Institute for Ethics and Emerging Technologies
The Institute for Ethics and Emerging Technologies was formed to study and debate vital questions such as:
- Which technologies, especially new ones, are likely to have the greatest impact on human beings and human societies in the 21st century?
- What ethical issues do those technologies and their applications raise for humans, our civilization, and our world?
- How much can we extrapolate from the past and how much accelerating change should we anticipate?
- What sort of policy positions can be recommended to promote the best possible outcomes for individuals and societies?
The IEET's mission is to be a center for voices arguing for a responsible, constructive, ethical approach to the most powerful emerging technologies. We believe that technological progress can be a catalyst for positive human development so long as we ensure that technologies are safe and equitably distributed. We call this a "technoprogressive" orientation.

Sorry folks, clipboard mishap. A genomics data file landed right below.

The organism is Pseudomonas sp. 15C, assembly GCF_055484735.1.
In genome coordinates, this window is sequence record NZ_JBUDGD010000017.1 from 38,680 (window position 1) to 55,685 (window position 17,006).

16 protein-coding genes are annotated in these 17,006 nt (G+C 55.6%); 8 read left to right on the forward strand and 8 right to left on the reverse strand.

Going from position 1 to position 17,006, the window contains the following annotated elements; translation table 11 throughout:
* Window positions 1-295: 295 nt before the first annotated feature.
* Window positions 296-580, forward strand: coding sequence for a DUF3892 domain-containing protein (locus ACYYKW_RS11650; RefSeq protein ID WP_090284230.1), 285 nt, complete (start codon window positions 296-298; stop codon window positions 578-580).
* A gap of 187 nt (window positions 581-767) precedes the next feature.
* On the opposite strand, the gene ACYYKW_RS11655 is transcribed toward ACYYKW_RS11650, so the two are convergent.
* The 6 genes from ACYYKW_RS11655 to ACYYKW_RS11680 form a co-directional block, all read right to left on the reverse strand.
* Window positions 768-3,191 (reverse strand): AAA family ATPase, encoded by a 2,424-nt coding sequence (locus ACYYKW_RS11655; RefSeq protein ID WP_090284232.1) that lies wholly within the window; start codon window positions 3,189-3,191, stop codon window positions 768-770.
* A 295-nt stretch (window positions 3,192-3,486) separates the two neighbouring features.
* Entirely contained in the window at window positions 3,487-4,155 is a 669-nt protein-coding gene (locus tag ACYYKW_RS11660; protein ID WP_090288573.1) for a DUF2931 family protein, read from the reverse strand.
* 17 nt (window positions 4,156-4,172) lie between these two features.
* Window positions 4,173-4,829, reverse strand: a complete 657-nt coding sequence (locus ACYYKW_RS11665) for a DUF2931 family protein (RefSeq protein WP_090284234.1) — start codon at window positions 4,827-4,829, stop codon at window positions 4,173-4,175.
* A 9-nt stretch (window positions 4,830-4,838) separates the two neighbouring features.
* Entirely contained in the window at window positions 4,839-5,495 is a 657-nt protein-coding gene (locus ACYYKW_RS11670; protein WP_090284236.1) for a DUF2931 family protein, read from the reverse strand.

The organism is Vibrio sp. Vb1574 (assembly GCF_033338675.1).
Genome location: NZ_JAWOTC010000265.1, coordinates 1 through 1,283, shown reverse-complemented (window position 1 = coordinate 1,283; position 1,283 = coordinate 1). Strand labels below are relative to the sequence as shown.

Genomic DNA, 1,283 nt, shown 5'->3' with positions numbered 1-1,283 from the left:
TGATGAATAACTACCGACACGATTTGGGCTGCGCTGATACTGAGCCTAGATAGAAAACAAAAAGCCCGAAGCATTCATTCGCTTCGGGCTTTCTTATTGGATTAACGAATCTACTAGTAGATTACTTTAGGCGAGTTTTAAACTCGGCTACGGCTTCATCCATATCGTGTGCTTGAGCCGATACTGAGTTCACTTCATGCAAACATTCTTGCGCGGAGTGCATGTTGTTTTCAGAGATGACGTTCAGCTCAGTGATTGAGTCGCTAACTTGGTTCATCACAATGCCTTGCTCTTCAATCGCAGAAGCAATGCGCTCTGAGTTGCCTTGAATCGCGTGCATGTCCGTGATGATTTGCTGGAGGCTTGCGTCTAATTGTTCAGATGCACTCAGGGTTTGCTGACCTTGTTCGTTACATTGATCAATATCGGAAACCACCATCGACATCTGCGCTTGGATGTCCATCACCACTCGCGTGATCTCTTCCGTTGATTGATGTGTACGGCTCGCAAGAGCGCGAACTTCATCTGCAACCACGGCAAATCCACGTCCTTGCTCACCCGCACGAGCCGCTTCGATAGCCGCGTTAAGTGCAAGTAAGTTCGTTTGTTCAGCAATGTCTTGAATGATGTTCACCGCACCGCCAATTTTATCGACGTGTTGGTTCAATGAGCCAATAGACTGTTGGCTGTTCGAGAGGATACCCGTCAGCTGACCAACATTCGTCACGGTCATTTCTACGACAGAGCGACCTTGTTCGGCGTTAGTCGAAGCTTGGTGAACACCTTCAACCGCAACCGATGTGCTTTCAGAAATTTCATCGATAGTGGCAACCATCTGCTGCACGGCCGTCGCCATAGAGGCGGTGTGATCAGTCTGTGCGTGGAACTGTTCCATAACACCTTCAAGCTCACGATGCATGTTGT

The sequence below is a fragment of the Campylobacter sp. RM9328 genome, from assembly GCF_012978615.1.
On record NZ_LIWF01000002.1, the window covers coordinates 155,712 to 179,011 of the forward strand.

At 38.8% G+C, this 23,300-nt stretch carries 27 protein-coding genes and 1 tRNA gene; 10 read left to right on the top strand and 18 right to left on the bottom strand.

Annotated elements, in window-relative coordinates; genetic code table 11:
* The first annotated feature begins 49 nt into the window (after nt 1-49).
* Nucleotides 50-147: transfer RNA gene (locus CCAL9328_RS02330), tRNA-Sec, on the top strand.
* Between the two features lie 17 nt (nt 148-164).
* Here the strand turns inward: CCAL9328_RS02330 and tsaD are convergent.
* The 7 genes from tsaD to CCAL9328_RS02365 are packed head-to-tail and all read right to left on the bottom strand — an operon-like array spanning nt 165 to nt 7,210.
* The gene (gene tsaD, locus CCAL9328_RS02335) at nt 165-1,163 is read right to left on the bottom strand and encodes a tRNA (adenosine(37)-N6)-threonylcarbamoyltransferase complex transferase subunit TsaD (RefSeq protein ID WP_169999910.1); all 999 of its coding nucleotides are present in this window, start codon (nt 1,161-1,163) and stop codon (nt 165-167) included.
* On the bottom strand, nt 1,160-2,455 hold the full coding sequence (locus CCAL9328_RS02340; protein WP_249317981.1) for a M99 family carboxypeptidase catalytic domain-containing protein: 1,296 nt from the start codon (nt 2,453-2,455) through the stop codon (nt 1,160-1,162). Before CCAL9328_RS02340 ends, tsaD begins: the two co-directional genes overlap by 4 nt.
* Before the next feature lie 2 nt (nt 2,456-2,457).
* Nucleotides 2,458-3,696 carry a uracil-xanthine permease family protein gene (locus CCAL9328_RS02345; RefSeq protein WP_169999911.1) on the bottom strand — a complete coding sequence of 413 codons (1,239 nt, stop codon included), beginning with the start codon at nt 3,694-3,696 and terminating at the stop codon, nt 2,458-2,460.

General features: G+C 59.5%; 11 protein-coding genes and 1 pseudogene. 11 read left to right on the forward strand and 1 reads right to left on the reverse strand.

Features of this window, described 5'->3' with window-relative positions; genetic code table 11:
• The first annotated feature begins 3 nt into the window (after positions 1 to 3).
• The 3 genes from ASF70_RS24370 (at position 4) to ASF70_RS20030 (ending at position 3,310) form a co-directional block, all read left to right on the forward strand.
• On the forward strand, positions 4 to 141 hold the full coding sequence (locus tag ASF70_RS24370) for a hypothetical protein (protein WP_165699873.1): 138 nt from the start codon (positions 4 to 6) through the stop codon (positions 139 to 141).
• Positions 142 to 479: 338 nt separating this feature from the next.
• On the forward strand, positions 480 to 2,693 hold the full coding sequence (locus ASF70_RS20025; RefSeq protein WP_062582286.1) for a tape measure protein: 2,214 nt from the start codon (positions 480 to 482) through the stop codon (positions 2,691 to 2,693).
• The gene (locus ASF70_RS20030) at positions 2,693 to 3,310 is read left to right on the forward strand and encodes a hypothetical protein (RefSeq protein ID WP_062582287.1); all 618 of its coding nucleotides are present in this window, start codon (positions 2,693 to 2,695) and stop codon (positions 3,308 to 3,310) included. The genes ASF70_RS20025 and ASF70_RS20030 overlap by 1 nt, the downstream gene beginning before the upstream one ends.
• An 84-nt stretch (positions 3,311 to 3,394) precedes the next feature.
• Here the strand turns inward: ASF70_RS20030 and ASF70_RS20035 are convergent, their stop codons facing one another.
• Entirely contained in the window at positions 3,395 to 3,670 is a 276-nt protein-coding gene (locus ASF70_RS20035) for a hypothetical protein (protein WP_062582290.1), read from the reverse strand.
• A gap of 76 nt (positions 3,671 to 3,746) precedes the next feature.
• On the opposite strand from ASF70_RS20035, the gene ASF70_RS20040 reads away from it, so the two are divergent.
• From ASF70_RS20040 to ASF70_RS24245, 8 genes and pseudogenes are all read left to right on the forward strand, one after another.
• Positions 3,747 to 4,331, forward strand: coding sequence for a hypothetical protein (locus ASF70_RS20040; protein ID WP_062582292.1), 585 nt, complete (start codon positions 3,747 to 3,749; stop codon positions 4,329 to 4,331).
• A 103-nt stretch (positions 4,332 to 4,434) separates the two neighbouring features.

We aim to showcase technoprogressive ideas about how technological progress can increase freedom, happiness, and human flourishing in democratic societies. Focusing on emerging technologies that have the potential to positively transform social conditions and the quality of human lives, especially "human enhancement technologies" - the IEET seeks to cultivate academic, professional, and popular understanding of their implications, both positive and negative, and to encourage responsible public policies for their safe and equitable use.
IEET's Background and History
The Institute for Ethics and Emerging Technologies is a nonprofit think tank founded in 2004 by philosopher Nick Bostrom and bioethicist James J. Hughes. The IEET's Board of Directors includes members from Italy, Sweden, Canada, and the United States. By promoting and publicizing the work of international thinkers who examine the social implications of scientific and technological progress, we seek to contribute to the understanding of the impact of emerging technologies on individuals and societies, locally and globally. We also aim to shape public policies that distribute the benefits and reduce the risks of technological advancement.
- The Debate Over Human Enhancement
- Defending Rights While Taking Risks Seriously
- A Focus on Individuals and Societies